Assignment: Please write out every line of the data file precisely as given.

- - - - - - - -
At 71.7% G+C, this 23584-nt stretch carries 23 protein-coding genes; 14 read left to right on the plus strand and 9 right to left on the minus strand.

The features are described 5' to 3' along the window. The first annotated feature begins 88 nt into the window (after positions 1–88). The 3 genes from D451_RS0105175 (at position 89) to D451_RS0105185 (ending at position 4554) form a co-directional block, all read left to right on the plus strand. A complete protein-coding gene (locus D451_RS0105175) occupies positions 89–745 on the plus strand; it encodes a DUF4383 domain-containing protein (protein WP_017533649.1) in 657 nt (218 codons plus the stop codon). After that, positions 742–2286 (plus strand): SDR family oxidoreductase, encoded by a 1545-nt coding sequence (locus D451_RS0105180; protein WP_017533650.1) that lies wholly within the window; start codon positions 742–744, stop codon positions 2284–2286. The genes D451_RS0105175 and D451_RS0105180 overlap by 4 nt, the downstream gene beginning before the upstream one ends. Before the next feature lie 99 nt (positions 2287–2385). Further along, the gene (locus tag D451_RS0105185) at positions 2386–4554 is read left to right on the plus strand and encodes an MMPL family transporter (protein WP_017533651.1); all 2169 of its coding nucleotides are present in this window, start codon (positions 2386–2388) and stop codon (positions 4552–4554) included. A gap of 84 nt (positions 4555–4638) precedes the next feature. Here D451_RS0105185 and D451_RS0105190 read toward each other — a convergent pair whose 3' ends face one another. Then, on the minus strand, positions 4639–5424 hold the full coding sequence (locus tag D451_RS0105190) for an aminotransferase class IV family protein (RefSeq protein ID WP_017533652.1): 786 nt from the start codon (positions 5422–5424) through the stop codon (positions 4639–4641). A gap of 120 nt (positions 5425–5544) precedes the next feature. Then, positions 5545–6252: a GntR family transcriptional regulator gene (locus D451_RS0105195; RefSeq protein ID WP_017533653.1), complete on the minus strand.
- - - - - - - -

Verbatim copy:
At 71.7% G+C, this 23584-nt stretch carries 23 protein-coding genes; 14 read left to right on the plus strand and 9 right to left on the minus strand.

The features are described 5' to 3' along the window. The first annotated feature begins 88 nt into the window (after positions 1–88). The 3 genes from D451_RS0105175 (at position 89) to D451_RS0105185 (ending at position 4554) form a co-directional block, all read left to right on the plus strand. A complete protein-coding gene (locus D451_RS0105175) occupies positions 89–745 on the plus strand; it encodes a DUF4383 domain-containing protein (protein WP_017533649.1) in 657 nt (218 codons plus the stop codon). After that, positions 742–2286 (plus strand): SDR family oxidoreductase, encoded by a 1545-nt coding sequence (locus D451_RS0105180; protein WP_017533650.1) that lies wholly within the window; start codon positions 742–744, stop codon positions 2284–2286. The genes D451_RS0105175 and D451_RS0105180 overlap by 4 nt, the downstream gene beginning before the upstream one ends. Before the next feature lie 99 nt (positions 2287–2385). Further along, the gene (locus tag D451_RS0105185) at positions 2386–4554 is read left to right on the plus strand and encodes an MMPL family transporter (protein WP_017533651.1); all 2169 of its coding nucleotides are present in this window, start codon (positions 2386–2388) and stop codon (positions 4552–4554) included. A gap of 84 nt (positions 4555–4638) precedes the next feature. Here D451_RS0105185 and D451_RS0105190 read toward each other — a convergent pair whose 3' ends face one another. Then, on the minus strand, positions 4639–5424 hold the full coding sequence (locus tag D451_RS0105190) for an aminotransferase class IV family protein (RefSeq protein ID WP_017533652.1): 786 nt from the start codon (positions 5422–5424) through the stop codon (positions 4639–4641). A gap of 120 nt (positions 5425–5544) precedes the next feature. Then, positions 5545–6252: a GntR family transcriptional regulator gene (locus D451_RS0105195; RefSeq protein ID WP_017533653.1), complete on the minus strand.